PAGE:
Bacterial colonisation and encrustation of plastic biliary stents has been shown by in vitro studies to be affected by the surface characteristics of the stent material and in in vivo studies by the structure of the stent used. Much interest has focused on the potential for reducing encrustation by removal of side holes from the stent design—for example, the “fir tree” or Tannenbaum stent. A previous non-randomised study showed significantly improved patency compared with the pig tail design.2 Patency rates for 12F and 10F straight stents are similar whereas 7F and 8F stents are more prone to occlusion.3-5 Use of plastic stents in the palliation of malignant obstructive jaundice has been challenged by the superior performance of large bore expanding metal stents with improved patency rates revealed in four prospective randomised trials.6-9However, at detection, the majority of such strictures are caused by pancreatic malignancy often with a median survival less than the median patency of plastic stents. Many of those who develop recurrent jaundice are not restented with patients' wishes and compliance rather than procedural logistics proposed as the major factors.10Diagnostic uncertainty at the outset reserves a role for an easily removable and exchangeable stent—factors inherent in plastic constructions. Whether the choice of stent affects overall survival is less clear.
England et al have looked at a remaining issue of whether the 10F Teflon Tannenbaum stent or the more commonly used 10F polyethylene Cotton-Leung stent with side holes, achieved longer patency. In a well planned prospective multicentre study they randomised at deep cannulation 134 patients presenting with a malignant common duct stricture to palliation using either the Tannenbaum or the Cotton-Leung design. All patients received prophylactic antibiotics at stenting. Respective groups of 65 and 69 patients were similar in age, type of malignancy (over 60% pancreatic), length of stricture, and American Society of Anesthesiologists' classification. There was an overall generous use of needle knife papillotomy at 35%, but this was evenly distributed between the groups. No statistical difference was found in the time to restenting or death with jaundice. Median patency for Tannenbaum stents was 181 (95% CI 59 to 303) days and for Cotton-Leung stents 133 (92 to 174) days, and there was no statistical difference in the secondary end point of survival. The Kaplan-Meier analysis incorporated 42% of recruited patients as censored data, consisting of non-jaundiced patients who either died or withdrew from the study. Eight of 14 patients who remained jaundiced after first stenting died jaundiced without restenting. It is difficult to determine whether this poor uptake of restenting would have significantly affected the secondary end point of survival; five of these eight patients had received the Tannenbaum stent. Interestingly, a randomised prospective study comparing three patient groups who underwent either stent exchange for recurrent jaundice, three monthly prophylactic stent exchange or a single procedure with an expanding metal stent, showed no difference in overall survival in the three groups although the symptom-free survival was equally greater in the second two groups (p<0.05).9In the real world, however, the longer lasting stent is probably associated with increased survival, as was observed in a retrospective study, where the significantly increased survival in the metal stented group was associated with a lower percentage of patients dying with untreated occlusive jaundice (9%) when compared with 30% in the plastic stent group (p<0.001).10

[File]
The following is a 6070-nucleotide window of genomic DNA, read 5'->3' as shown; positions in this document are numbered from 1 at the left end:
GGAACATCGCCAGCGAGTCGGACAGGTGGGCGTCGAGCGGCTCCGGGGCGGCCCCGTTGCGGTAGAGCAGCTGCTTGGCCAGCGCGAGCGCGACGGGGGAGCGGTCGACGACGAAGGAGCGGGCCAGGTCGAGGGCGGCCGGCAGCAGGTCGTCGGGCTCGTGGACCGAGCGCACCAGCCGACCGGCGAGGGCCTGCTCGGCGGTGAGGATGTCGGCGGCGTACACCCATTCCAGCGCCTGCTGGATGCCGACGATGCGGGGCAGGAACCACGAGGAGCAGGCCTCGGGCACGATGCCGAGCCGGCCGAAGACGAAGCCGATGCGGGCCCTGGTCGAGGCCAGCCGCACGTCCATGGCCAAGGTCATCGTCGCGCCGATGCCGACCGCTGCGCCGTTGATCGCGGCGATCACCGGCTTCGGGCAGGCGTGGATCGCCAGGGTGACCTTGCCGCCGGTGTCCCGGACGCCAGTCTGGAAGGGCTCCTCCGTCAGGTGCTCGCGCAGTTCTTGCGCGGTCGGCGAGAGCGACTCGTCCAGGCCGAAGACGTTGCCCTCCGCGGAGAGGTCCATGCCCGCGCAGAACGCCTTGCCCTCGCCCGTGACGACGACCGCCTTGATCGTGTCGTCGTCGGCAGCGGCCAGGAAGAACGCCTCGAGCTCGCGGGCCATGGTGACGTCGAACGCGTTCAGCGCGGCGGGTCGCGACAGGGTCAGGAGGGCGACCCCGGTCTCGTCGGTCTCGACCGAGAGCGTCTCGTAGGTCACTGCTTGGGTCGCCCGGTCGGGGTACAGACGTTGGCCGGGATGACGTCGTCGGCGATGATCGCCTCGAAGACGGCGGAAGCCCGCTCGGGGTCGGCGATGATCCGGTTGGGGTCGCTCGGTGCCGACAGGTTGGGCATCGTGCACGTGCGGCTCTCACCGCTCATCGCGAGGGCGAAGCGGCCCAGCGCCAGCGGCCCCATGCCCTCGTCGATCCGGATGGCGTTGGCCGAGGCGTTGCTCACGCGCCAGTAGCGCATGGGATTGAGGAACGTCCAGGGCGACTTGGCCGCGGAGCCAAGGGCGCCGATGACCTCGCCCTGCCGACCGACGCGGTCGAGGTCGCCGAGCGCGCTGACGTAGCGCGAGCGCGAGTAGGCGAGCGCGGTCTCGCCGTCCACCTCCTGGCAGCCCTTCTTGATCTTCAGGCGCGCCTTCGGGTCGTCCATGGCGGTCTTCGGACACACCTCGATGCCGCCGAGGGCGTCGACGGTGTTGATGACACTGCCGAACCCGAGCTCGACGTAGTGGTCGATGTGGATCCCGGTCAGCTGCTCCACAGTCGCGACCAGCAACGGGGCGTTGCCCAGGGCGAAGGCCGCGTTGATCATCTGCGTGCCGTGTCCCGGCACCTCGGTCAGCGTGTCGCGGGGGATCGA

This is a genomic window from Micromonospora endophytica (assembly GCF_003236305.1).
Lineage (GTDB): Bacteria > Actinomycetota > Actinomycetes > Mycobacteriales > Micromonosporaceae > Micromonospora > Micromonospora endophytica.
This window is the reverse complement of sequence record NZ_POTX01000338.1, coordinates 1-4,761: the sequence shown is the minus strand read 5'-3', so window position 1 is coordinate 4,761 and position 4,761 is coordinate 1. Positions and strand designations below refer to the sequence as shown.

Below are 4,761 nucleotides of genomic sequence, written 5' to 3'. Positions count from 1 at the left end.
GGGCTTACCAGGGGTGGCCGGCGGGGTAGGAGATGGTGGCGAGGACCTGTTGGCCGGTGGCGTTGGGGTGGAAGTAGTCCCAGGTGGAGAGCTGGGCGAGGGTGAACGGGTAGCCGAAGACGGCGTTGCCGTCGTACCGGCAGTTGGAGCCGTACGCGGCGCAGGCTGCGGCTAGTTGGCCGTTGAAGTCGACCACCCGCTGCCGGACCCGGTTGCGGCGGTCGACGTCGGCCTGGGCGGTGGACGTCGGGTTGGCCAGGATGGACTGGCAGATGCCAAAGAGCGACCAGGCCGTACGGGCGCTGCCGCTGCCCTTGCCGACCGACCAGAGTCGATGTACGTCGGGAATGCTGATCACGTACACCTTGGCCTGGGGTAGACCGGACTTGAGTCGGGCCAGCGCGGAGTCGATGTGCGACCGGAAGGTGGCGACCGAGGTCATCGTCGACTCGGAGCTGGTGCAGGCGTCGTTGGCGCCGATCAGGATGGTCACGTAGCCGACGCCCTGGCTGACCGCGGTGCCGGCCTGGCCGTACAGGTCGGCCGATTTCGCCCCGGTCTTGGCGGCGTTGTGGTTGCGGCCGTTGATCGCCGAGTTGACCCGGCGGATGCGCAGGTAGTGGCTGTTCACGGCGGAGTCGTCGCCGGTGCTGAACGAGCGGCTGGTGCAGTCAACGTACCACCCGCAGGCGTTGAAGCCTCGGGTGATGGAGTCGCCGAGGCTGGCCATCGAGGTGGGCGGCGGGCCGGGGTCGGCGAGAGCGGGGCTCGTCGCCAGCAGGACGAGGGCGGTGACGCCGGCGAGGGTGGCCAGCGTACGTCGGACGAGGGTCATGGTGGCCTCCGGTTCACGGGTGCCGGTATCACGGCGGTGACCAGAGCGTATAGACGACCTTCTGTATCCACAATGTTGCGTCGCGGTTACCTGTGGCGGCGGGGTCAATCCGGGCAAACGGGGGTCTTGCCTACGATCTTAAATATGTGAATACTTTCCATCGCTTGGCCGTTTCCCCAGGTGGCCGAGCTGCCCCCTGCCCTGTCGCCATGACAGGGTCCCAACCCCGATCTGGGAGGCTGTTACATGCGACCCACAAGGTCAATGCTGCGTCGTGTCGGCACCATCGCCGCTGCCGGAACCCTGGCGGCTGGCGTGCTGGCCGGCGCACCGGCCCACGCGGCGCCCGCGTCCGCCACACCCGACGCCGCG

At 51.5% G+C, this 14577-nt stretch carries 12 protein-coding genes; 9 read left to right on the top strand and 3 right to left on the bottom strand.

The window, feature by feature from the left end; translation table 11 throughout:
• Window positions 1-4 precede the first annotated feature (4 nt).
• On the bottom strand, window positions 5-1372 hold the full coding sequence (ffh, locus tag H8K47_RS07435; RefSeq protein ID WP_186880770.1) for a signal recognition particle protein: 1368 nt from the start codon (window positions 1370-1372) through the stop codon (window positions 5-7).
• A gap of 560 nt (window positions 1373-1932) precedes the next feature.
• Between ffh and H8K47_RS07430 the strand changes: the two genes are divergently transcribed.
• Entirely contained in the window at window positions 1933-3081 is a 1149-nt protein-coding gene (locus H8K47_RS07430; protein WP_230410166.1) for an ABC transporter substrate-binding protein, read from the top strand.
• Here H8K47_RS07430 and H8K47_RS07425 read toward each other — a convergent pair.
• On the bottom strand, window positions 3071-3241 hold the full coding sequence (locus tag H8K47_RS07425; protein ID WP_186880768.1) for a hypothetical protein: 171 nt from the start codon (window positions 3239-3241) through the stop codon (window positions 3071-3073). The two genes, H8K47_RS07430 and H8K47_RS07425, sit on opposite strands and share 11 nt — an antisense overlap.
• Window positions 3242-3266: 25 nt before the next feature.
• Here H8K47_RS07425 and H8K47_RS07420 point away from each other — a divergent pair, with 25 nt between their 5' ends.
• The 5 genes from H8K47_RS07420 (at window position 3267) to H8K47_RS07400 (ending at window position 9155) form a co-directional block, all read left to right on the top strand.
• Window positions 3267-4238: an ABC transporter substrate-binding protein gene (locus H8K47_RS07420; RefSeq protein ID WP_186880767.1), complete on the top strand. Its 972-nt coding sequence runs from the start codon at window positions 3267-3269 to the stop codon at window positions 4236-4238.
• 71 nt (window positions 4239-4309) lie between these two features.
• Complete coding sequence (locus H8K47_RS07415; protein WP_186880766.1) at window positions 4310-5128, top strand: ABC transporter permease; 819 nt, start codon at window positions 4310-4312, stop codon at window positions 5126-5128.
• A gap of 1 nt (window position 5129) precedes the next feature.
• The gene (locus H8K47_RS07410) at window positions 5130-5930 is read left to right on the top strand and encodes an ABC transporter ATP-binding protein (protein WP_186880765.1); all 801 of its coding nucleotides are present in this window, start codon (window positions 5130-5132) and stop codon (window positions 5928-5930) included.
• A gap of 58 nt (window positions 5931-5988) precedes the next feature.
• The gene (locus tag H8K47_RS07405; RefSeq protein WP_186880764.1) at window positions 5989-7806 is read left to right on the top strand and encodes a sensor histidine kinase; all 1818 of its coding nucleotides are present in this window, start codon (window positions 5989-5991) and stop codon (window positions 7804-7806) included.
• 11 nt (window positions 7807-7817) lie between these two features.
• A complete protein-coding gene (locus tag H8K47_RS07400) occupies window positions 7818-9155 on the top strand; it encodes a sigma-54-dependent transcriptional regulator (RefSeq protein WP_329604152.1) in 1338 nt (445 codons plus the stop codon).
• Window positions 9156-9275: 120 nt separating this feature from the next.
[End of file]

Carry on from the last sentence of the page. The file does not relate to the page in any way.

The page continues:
England et al's important work has shown that the more expensive Tannenbaum stent confers no significant advantages over the Cotton-Leung stent in the setting of a malignant biliary stricture where we believe, until adjuvant therapies significantly improve survival, a major role continues to exist for plastic stents. The relative performance of various designs in non-surgical candidates with a retained common duct stone merits further investigation. An independent group such as the Consumers Association, publishers of Which? magazine and the Drug and Therapeutics Bulletin, could become involved with evaluation of medical devices. Reviews of equipment used in many medical situations might be considered but the infrequency of reports in a given field would perhaps delay innovation. Manufacturers must grasp the nettle and justify claims for their products rather than passing responsibility for evaluation entirely to clinicians while reaping the commercial rewards.
See article on page 395